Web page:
So when everyone else set out eastward for India and fortunes in spices, little Christopher thought: Let’s take the shortcut. I’ll go west, land must be 4’000km away tops.

Of course, he was wrong. Earth was much bigger than he believed. But he wasn’t completely wrong: There was land. America.

So if he hadn’t pursued his stupid idea, one of the world’s largest economies wouldn’t exist. Millions of Indians wouldn’t have been slaughtered. Europe wouldn’t have made a fortune by selling slaves. The GIs wouldn’t have stopped the killing of millions by the Nazis. The Vietnam War wouldn’t have happened. Neil Armstrong wouldn’t have been to the moon. B. Obama wouldn’t have been elected 44th President.

A stupid idea can change the world.

Tired of Being Tracked?

9. February, 2011

If you don’t want to be tracked by online advertising companies, there is a site where you can opt-out:

That doesn’t stop ads and spam, it just stops the companies from tracking your movements through the web.

Note that I couldn’t opt-out of more than roughly half of the networks; the other half simply ignores my selection. Not sure why that is; I’m suing FF 4 and I can’t find an option to allow third party cookies anymore.

Sony cracks down on Geohot

7. February, 2011

In an insane attempt to stop the world, Sony has sued George “Geohot” Hotz. Some comments on this:

The court has granted Sony’s request for TRO. In the document, the court rules: “… Hotz shall … preserve, and not destroy, erase, delete, dispose of, or alter any documents or records, … that relate to … the Circumvention Devices, or any communications with any party concerning the manufacture, …” (page 3, 12-22).

Hm … since Geohot distributed that information via his website and the “any party” is the world, doesn’t that mean he must not take the information down? Since taking down the information would mean to alter his homepage which the court ruling strictly forbids …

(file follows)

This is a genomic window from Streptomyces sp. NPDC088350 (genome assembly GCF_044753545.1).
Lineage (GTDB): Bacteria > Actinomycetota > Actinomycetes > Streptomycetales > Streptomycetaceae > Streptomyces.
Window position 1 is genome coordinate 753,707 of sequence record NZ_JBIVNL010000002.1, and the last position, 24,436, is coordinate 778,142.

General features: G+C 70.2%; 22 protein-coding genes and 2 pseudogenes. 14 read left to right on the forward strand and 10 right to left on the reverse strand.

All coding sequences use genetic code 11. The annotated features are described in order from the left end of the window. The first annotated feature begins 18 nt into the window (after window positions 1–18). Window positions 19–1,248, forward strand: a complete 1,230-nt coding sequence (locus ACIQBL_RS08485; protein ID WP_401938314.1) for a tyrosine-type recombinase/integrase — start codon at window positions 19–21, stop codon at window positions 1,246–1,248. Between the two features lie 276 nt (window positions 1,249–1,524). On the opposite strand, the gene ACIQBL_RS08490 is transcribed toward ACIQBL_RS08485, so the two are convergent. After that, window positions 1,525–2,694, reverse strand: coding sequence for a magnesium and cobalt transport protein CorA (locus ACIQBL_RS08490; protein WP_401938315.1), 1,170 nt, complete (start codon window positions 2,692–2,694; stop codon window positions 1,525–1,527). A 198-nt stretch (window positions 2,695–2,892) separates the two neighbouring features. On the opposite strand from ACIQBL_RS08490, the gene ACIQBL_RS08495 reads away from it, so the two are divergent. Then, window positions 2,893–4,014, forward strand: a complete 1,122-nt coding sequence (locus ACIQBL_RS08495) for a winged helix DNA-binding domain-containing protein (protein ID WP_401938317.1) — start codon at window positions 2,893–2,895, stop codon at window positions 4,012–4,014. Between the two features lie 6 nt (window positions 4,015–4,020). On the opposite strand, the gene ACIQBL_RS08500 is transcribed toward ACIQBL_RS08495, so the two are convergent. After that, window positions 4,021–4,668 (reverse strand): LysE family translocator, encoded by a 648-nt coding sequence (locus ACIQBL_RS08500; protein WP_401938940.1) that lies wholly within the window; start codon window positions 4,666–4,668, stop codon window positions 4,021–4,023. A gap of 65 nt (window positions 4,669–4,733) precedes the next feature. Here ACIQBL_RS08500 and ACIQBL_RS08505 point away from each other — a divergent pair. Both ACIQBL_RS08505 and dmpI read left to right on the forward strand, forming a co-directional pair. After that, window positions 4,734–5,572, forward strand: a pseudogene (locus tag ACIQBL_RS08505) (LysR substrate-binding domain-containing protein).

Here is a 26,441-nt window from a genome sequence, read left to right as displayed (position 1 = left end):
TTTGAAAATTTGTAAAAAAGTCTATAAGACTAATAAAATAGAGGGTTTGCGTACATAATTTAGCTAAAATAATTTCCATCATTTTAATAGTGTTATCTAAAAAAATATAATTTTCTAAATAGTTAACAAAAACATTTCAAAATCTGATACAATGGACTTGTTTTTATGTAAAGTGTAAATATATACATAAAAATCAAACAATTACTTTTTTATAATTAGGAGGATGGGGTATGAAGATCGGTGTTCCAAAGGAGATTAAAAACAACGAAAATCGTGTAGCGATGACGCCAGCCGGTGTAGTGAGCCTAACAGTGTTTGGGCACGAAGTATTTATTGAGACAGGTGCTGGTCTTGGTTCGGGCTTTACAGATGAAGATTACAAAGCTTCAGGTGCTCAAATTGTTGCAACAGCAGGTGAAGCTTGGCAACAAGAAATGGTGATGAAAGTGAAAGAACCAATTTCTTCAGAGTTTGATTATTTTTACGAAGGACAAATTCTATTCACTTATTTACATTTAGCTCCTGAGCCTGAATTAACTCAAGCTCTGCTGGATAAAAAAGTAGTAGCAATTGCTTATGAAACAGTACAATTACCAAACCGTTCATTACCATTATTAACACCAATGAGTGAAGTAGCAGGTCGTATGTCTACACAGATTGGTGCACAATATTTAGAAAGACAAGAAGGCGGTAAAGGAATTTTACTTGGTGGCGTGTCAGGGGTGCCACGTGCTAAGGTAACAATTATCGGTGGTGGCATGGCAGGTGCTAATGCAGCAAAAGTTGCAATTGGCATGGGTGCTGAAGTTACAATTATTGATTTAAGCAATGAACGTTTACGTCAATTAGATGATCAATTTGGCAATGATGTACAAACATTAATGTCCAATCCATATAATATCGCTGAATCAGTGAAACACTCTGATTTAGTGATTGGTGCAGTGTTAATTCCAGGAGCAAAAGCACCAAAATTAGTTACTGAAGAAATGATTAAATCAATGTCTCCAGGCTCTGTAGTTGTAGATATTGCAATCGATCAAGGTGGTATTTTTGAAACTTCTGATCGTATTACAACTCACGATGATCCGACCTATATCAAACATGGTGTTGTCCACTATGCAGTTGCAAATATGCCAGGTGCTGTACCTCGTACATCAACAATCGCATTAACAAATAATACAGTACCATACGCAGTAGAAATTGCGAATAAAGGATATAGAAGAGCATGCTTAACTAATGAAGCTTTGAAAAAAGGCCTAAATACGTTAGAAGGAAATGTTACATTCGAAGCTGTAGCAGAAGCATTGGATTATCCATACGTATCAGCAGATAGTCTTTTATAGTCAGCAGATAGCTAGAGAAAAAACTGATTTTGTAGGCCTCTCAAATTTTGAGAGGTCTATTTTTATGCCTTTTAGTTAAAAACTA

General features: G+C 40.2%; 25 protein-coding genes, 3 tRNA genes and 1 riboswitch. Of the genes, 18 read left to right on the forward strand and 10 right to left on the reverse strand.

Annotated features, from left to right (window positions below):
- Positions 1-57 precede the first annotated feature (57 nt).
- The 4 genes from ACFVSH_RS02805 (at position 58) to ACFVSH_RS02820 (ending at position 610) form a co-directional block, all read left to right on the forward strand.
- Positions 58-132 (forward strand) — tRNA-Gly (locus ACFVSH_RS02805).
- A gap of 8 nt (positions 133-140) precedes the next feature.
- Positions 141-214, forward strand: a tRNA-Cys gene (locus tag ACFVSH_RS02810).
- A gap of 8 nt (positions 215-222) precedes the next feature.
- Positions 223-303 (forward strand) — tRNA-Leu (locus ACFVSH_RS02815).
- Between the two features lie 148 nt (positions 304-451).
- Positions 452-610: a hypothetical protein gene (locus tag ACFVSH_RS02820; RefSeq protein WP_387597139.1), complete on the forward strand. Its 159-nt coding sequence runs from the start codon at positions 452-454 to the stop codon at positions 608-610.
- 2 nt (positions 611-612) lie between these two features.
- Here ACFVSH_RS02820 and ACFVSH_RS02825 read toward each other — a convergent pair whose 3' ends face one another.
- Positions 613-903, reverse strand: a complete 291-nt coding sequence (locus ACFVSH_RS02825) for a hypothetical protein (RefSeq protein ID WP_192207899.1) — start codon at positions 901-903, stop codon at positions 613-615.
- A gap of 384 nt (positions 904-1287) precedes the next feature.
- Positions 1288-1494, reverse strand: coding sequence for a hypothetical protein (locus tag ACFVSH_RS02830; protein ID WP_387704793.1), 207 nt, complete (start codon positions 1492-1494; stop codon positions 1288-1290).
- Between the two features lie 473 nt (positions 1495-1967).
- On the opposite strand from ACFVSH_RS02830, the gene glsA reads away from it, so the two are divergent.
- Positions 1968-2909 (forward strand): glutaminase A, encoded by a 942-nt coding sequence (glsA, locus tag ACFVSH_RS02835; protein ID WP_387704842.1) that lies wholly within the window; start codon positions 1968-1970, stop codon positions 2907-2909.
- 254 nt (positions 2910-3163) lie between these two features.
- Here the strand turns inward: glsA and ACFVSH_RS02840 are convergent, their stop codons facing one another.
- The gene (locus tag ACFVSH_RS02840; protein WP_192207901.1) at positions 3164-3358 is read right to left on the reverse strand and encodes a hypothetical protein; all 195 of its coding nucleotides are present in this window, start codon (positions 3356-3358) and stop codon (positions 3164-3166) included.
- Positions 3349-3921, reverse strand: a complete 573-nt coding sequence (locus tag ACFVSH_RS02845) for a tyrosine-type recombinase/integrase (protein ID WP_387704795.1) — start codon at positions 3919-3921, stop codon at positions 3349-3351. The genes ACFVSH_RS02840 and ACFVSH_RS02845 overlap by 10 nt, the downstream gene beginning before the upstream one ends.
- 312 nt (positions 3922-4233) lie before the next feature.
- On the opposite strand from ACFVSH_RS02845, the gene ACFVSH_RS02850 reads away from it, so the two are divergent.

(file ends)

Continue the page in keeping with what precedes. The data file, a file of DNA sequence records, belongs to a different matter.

Or as Dan Gillmor found in his blog post: “Given that the research results Sony presumably cares about are available online, granting the order would mean that everyone except the researchers themselves would have access to their work.”

It’s interesting to see that the people, who turned the justice system into what it is today, starting to strangle themselves into it.

“Beware not to lose the war by winning it”
Haul monk to Forne Rako

Mass Effect 2 for PS3

6. February, 2011

I started playing Mass Effect 2 for the PS3. Nice game.

Dear EA: Console users want to play, not listen 1 hour for an installer to scrub the game disk with the read/write head. Hint: Other games show an elaborate intro while installing, not instead of installing.

Also, there is no turbo in the elevator; loading times in the ship itself could be much better. Fortunately, running around in the ship is only necessary in the early stages of the game.

Collecting shady individuals from all over the galaxy and poking planets for resources is quite some fun; I just wish the shooting sequences were not so dominant. Luckily, that seems to get better later in the game where you can roam space stations, break into walk-in safes of criminals, etc.

All in all, quite some fun.

OpenID Broken on [Updated]

1. February, 2011

If you’re trying to use your blog to login to some site via OpenID, you’ll see this error:

Unable to log in with your OpenID provider:

Cannot decode Key-Value Form because a line was found without a ':' character. (line 3: '<head>') 

See also:

[Update] According to the WP support “We have corrected a glitch and the problem should no longer be occurring.”

At least for me, it works again.